“the shortest path to the Level IV multiverse is to start instead with X=the mathematical universe hypothesis (MUH)”

    Interesting, but it seems that like in the case of the external reality hypothesis the mathematical universe hypothesis does not qualify as a “scientific theory with enough experimental support for us to take it seriously” so it doesn’t follow that the Level 4 Multiverse prediction should be taken seriously.

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  32. 32. tegmark 10:08 am 02/6/2014

    Thanks M Tucker for your encouraging words! I agree with you:
    we certainly don’t know for sure whether inflation is correct, and the most interesting thing right now is to continue working on those new experimental tests of it – just as we should focus on continuing to test every scientific theory.

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  33. 33. tegmark 10:14 am 02/6/2014

    Thanks maddogatc for bringing up plasmas. You’re quite right that many known substances have more than three phases, so the idea that homogeneous space have have more than one phase isn’t particularly radical if one accepts the idea that space too should be thought of as a kind of substance.

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  34. 34. tegmark 10:22 am 02/6/2014

    Thanks stevenlmeyer for linking to this interesting paper about possible spacetime “graininess”
    Although the statistical significance isn’t very high (see figures 2 & 3 in http://arxiv.org/pdf/1305.2626v2.pdf), I think this type of experimental studies are fascinating, and very much look forward to seeing what nature tells us as the data sets get larger.

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  35. 35. curiouswavefunction 10:39 am 02/6/2014

    #29 Dr. Strangelove: Some may claim that string theory is ugly because of 10^500 potential solutions and no simple equation tying it all together. An elegant mathematical theory like general relativity or the Dirac equation usually explains and predicts several experimental facts using a set of short, (relatively) simple equations.

    I must also say however that I don’t put the ugliness or the beauty of any physical theory on a pedestal; in the end the only thing that matters – as Feynman memorably put it – is agreement with experiment. In fact it’s worth noting that even QED is in a sense mathematically ugly because of the infinities and the renormalization (which Dirac pretty much hated) and yet we take it seriously because of spectacular agreement with experiment.

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  36. 36. tegmark 10:45 am 02/6/2014

    Thanks Mark for bringing us to fun questions that philosophers have written about throughout the ages! I agree with you that you can never prove the external reality hypothesis experimentally, because you can’t rule out the solipsism theory that nobody but you exists and the external reality doesn’t exist. On the other hand, as many epistemological philosophers have pointed out, we can never prove *anything* in science. All we ever do is disprove theories or try and fail to disprove them, and if we keep failing, we gradually take them more seriously – but “take seriously” never equals 100% certainly.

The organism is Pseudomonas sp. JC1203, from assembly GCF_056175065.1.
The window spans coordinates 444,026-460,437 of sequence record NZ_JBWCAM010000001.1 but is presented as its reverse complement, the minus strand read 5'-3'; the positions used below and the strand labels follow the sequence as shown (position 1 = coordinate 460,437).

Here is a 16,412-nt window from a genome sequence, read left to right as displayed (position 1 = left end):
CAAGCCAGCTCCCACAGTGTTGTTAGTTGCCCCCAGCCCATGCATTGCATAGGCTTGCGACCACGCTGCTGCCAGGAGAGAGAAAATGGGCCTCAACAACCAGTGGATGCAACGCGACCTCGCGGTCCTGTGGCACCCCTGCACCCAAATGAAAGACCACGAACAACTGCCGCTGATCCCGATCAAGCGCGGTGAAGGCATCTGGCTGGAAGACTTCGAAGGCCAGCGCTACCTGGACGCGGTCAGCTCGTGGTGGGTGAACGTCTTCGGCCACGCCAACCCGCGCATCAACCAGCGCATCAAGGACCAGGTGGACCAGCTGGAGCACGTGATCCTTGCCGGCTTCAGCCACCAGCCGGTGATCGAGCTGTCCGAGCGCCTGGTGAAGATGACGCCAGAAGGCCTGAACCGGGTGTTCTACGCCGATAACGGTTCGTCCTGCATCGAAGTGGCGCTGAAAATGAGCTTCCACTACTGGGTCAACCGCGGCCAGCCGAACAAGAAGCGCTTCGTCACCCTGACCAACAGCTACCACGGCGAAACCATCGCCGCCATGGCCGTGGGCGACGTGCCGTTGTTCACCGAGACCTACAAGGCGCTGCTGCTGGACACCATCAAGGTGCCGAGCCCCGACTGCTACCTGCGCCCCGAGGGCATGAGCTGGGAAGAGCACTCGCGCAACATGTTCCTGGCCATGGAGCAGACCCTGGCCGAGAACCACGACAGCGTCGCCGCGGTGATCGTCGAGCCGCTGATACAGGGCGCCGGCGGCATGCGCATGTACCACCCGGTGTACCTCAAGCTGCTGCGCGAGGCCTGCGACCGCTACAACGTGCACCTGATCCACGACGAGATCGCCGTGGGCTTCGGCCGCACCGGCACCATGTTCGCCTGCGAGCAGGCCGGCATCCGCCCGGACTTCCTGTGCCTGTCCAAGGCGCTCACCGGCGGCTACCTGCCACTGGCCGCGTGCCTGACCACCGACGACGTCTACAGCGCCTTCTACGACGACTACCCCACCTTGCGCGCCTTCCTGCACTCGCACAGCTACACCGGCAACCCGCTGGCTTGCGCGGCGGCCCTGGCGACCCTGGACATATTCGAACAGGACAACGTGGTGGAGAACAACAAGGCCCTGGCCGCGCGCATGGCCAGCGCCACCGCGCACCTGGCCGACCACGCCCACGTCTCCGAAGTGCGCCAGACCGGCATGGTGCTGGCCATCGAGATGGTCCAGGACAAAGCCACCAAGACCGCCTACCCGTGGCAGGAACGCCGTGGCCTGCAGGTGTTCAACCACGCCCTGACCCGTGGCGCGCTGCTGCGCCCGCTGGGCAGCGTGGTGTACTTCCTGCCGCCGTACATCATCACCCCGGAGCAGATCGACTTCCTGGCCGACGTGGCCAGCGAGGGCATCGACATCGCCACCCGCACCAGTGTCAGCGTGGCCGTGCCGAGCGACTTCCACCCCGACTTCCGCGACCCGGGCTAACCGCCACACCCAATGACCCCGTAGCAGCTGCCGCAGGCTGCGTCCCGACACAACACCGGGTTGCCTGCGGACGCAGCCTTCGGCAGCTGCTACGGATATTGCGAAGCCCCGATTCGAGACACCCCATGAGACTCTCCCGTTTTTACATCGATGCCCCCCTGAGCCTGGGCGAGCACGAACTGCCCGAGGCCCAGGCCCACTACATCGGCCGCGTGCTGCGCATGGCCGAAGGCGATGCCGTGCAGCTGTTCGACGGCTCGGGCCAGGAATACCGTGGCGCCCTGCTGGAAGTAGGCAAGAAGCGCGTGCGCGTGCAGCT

I suspect that you’d still bet your money the same way that I would: that the existence of the Andromeda galaxy has nothing to do with us humans.

    It was to avoid the philosophical issues to do with the external reality hypothesis in my earlier reply to you that you focus on the shorter logical step “mathematical universe hypothesis” => “Level IV multiverse” instead.

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  37. 37. tegmark 12:02 pm 02/6/2014

    Hi Peter,

    Hi Peter (Woit),
    You keep making very strong claims without backing them up.
    > “that there’s some physical phenomenon that has no mathematical
    > description.” This is just absurd and I don’t think you can identify any > serious scientist who would take it seriously.”
    Why is this absurd, when the literature is full of scientists who think that consciousness can never be understood using mathematical equations?
    If you want to claim that these scientists somehow aren’t as eminent as you and therefore shouldn’t count, that’s your prerogative.
    You seem similarly dismissive of many of my science colleagues: do your assertions that not a single scientist other than me finds the Level IV multiverse idea worth taking seriously mean that you count the scientists who endorsed my book as so far beneath you in eminence that they don’t even deserve to be called scientists? I think our personal opinions of other scientists are completely irrelevant to the topic of this blog.

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  38. 38. tegmark 12:57 pm 02/6/2014

    Hi again Peter (Woit),
    Thinking more about our spirited multiverse discussions in recent weeks, I think we’ve now reached the point where they’re generating more heat than light. I’ve argued my case in my book and you’ve argued your case in your book review and blog posts, so others out there interested in these topics have all the information they need to make up their own minds. In terms of you and me making up our own minds or perhaps changing our minds, I’m happy to agree with you to disagree the issues for now and to continue out discussions in person at some point. If you’d like to continue our conversation, I’m happy to take you out for lunch sometime in New York or Cambridge – just let me know.

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  39. 39. peterwoit 2:07 pm 02/6/2014

    Max,